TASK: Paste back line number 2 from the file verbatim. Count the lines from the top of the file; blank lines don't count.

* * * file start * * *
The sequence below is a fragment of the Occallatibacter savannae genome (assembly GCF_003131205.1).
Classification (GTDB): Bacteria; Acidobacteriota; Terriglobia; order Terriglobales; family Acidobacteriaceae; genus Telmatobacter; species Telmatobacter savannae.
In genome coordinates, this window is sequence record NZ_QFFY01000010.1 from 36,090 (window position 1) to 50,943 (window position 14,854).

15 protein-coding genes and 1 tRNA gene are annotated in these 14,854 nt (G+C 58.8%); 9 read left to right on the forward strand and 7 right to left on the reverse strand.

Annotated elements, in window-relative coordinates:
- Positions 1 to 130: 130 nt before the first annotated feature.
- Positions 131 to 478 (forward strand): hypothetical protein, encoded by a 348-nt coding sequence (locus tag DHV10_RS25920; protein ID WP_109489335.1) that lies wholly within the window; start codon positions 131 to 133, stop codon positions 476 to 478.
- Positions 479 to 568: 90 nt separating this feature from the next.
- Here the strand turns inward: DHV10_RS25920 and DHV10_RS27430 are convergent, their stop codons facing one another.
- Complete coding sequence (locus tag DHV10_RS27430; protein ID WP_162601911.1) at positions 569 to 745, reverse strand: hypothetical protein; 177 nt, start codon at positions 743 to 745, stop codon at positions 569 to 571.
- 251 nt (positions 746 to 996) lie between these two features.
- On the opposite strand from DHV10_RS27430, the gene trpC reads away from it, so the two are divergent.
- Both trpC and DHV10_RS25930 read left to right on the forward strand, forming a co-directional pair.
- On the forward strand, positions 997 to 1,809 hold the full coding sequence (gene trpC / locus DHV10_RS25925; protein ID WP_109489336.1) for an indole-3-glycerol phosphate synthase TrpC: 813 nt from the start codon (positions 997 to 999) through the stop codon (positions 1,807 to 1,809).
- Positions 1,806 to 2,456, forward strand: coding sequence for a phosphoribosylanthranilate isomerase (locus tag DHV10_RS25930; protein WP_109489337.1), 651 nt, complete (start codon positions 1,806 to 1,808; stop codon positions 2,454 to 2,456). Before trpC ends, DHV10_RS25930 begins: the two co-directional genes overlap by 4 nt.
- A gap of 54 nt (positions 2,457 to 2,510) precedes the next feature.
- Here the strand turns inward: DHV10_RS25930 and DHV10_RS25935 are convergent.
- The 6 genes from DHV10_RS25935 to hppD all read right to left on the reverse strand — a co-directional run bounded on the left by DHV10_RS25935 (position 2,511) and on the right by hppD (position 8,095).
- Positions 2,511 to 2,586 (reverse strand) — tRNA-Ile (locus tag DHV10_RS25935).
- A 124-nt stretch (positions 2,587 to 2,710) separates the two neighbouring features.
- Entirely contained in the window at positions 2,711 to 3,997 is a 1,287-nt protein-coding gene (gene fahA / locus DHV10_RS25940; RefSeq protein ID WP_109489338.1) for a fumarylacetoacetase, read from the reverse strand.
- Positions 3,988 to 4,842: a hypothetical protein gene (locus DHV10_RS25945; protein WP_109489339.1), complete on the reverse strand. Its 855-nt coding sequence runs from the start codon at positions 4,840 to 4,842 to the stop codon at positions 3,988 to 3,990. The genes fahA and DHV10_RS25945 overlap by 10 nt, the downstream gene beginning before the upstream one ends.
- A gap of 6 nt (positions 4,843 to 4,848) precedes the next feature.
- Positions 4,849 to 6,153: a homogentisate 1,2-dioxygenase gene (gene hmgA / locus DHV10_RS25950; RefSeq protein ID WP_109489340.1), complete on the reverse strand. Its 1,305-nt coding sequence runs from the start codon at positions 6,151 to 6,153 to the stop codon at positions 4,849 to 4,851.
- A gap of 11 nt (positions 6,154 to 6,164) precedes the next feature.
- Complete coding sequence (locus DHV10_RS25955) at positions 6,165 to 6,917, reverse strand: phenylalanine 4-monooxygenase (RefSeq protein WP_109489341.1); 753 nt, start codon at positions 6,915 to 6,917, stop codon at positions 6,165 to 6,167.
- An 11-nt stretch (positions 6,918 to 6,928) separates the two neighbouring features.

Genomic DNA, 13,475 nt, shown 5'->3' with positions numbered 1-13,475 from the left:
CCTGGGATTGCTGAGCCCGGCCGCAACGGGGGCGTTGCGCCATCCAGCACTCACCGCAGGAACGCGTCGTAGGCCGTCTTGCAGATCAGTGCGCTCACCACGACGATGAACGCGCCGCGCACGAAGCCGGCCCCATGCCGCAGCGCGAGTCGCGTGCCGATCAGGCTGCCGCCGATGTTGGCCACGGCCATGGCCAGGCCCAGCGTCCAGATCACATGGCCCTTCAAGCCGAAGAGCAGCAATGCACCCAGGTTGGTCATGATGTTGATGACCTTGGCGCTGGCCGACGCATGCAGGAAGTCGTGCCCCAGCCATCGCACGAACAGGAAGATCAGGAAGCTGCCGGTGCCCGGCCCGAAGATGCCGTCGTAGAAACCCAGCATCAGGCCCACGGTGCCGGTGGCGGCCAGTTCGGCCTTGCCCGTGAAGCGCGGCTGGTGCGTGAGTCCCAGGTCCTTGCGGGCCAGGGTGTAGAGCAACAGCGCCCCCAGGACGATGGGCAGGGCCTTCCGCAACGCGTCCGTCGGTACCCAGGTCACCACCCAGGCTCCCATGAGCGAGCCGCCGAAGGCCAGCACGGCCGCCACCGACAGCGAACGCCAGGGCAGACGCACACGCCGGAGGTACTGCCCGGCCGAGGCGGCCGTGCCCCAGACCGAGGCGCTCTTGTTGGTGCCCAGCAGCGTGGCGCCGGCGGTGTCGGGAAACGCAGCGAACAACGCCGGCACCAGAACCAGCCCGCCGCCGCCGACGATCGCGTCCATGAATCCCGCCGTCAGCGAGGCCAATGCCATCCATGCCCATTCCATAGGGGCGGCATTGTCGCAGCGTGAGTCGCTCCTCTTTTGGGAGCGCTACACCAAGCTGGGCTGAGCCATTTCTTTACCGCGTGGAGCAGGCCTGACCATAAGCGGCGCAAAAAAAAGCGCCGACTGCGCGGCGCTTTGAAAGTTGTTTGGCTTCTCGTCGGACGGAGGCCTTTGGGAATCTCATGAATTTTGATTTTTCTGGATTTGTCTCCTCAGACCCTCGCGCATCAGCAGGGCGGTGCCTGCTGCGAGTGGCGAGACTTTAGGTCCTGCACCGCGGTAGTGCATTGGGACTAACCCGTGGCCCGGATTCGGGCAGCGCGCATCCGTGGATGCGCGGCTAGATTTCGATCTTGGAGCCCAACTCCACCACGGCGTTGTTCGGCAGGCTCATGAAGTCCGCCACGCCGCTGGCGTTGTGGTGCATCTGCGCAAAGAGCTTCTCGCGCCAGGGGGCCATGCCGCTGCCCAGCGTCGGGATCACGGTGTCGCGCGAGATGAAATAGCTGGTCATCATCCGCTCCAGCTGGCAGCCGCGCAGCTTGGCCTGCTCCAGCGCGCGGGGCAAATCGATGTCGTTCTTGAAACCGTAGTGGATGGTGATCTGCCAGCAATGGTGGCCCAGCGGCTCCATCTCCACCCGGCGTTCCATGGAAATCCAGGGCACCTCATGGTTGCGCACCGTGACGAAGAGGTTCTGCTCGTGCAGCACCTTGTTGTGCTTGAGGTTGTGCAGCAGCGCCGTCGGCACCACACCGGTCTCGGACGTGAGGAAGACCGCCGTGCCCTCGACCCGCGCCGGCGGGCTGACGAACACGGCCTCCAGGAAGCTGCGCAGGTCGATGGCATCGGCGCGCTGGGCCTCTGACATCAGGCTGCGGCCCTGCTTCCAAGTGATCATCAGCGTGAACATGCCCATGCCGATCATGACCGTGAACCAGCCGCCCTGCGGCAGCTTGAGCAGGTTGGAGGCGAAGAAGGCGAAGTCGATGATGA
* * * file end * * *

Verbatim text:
Classification (GTDB): Bacteria; Acidobacteriota; Terriglobia; order Terriglobales; family Acidobacteriaceae; genus Telmatobacter; species Telmatobacter savannae.